While 49 (MAV) and 31 (Nakamoto coefficient) are low numbers relative to the total number of pools and delegators, they’re considerably higher than many other networks. The Edinburgh Decentralization Index (EDI) offers another framework to measure decentralization.

Active stake was flat for the second quarter, declining 0.5% QoQ to 22.8 billion ADA. Engaged stake was similarly flat in the second half of 2023. However, active stake and engaged stake were both down YoY by 10.2% and 9.6%, respectively.

Mithril

In July, Mithril went live on mainnet in beta and produced its first snapshot. Since then, over 100 stake pools have joined the network to sign Mithril certificates. Mithril is a stake-based multisignature scheme intended to help scale the Cardano network. It offers a lightweight, efficient experience and a secure alternative for users and applications to access all or parts of the state of the chain. Its users do not require access to the full chain, yet they receive a similar level of trust. As such, Cardano's network becomes more efficient, streamlined, and capable of supporting a wider range of applications and use cases.

Mithril will enable applications such as

  • “Light” wallets with no additional trust assumptions
  • Fast bootstrapping of full nodes
  • Efficient voting systems

As of the end of Q4, there were 96 SPOs participating as Mithril signers, totaling 1.79 billion ADA in stake. Improvements to the download and extraction process reduced the bootstrapping times for Cardano nodes to under 20 minutes on a consumer-grade laptop.

Mithril is both a novel cryptography scheme and a network of signing nodes deployed alongside the Cardano network. Mithril signers are lightweight processes run by SPOs alongside block producers which produce stake-based signatures sent to aggregators. Mithril clients can download and verify certified snapshots from untrusted so-called aggregators. They can then use those snapshots to resolve chain synchronization, state bootstrapping, and chain validation.

SanchoNet

SanchoNet was launched in Q3 in the node V8.2.1 pre-release, marking a milestone for onchain governance. SanchoNet is a testnet for Cardano’s onchain governance, as defined by CIP-1694 guidelines and as a core initiative of the Voltaire roadmap phase. Users can interact with SanchoNet through the NuFi and Lace wallets, and there is now a governance dashboard in active development.

Voltaire will take the final steps toward self-sustainability via onchain voting and offchain mechanisms and institutions, including the member-based organization, Intersect. After completion, the community will be able to determine parameter changes, implement hard forks/ upgrades, and transfer responsibility over from IOG, Cardano Foundation, and EMURGO — which combined hold all seven governance (genesis) keys. Voltaire will also enable Treasury withdrawals to fund Cardano’s continuing development via community vote.

The infrastructure required for a successful onchain voting platform does not yet exist. To meet this need, SanchoNet serves as a sandbox to test and build out not only processes but also tools. Developers can use the testnet to launch new infrastructure (e.g., wallets and vote explorers), SPOs can test voting/proposing to find pain points, and a new user role — delegate representatives (DReps) — can be hashed out.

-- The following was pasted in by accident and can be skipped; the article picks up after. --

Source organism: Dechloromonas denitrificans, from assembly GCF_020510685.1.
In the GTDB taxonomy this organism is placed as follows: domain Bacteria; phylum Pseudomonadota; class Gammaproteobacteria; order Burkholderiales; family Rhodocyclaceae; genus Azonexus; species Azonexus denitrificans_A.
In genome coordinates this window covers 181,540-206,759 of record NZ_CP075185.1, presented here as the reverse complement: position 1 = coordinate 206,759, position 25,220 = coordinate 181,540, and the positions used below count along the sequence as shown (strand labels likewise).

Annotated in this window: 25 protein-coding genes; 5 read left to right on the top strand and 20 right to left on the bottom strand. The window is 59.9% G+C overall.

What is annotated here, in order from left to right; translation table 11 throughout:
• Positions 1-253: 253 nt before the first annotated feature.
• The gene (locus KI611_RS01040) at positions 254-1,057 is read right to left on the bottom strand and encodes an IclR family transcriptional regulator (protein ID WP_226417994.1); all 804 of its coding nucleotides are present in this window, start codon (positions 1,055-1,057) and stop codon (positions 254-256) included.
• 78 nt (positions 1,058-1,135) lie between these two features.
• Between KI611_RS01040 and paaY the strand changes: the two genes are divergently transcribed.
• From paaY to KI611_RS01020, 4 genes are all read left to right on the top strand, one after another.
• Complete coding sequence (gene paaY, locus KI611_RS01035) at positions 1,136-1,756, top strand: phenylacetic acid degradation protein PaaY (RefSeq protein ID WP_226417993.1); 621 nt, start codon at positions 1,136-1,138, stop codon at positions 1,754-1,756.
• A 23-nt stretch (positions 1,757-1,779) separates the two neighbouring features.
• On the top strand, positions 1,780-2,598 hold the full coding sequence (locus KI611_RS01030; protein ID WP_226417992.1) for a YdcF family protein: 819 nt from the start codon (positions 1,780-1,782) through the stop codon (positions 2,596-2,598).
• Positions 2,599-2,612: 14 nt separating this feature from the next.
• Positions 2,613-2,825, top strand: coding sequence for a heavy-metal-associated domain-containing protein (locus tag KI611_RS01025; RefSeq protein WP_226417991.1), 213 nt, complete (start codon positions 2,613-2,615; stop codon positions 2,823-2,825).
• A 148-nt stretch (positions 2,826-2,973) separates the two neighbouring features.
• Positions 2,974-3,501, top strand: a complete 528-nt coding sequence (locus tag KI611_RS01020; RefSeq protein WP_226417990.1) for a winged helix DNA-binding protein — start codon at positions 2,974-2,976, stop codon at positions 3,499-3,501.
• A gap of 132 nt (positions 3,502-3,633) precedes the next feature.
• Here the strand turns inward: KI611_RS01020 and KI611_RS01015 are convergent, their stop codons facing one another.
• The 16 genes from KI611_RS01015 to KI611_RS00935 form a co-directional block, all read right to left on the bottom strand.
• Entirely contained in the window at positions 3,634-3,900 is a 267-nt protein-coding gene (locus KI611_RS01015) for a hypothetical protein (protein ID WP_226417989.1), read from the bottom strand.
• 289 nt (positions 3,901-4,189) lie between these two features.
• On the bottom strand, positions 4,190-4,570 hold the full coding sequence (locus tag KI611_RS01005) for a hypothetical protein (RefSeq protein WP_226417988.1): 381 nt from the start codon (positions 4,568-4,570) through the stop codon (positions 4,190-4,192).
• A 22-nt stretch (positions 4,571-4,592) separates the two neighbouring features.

SanchoNet is championed by Intersect — a member-based organization for the Cardano ecosystem — among other community members, SPOs, and teams. Intersect launched with the aim of bringing ADA holders together behind a shared vision to enable a more transparent and innovative Cardano ecosystem. Intersect is heavily aligned with Voltaire and bottom-up coordination for further decentralization.

Ecosystem Analysis

The Cardano ecosystem saw serious growth in Q4:

  • TVL (USD) increased 166% QoQ and 693% YoY. Indigo flipped Minswap to become the largest protocol by TVL.
  • Stablecoin TVL increased 37% QoQ and 673% YoY. Mehen’s USDM fiat-backed stablecoin will be available in March, adding another option to the existing iUSD, DJED, and Wanchain bridged stablecoins.
  • Scaling infrastructure such as Hydra and Mithril continued to be developed, while tools on live on mainnet such as Paima Engine saw continued developer adoption.
  • Specifications for Midnight, a partner chain, were released.

While TVL is one metric to measure an ecosystem, it should not be the only metric. Many dapps and services won’t meaningfully contribute to TVL in the way that a lending protocol can. For example, Iagon — a decentralized storage solution — will not be a TVL driver because it is infrastructure. Even within DeFi, aggregators such as DexHunter and non-custodial platforms such as Axo do not contribute to TVL directly.

Average daily dapp transactions were flat QoQ, decreasing 0.8%. However, dapp transactions were up 38.8% YoY. This YoY increase was mainly due to increased DeFi activity, as NFT marketplace activity lagged.

Minswap and Liqwid Finance are two of many protocols that saw significant activity growth in 2023:

  • Minswap, an automated market maker (AMM), has been the most popular Cardano dapp by transactions since dethroning NFT marketplace jpg.store three quarters ago. Minswap remained the most-used dapp in Q4 partially due to its massive December volume. In December, Minswap transactions increased 140% QoQ to 971,000. Minswap’s in-development Stableswap feature may help the protocol drive even more activity by providing minimal slippage and more efficient trading.
  • Liqwid Finance, a lending and liquid staking protocol, has also been steadily growing in activity. It has moved up to the third most popular dapp by transaction volume in just under one year.

DeFi

TVL (USD) increased 166.0% QoQ, setting an all-time high of $449 million on December 14. This massive Q4 contributed to a 693.4% YoY increase. Cardano’s TVL ranking among all networks increased from 15th to 11th during Q4 (starting at 34th at the beginning of the year). TVL (ADA) also set an all-time high in Q4, peaking at just over 700 million ADA.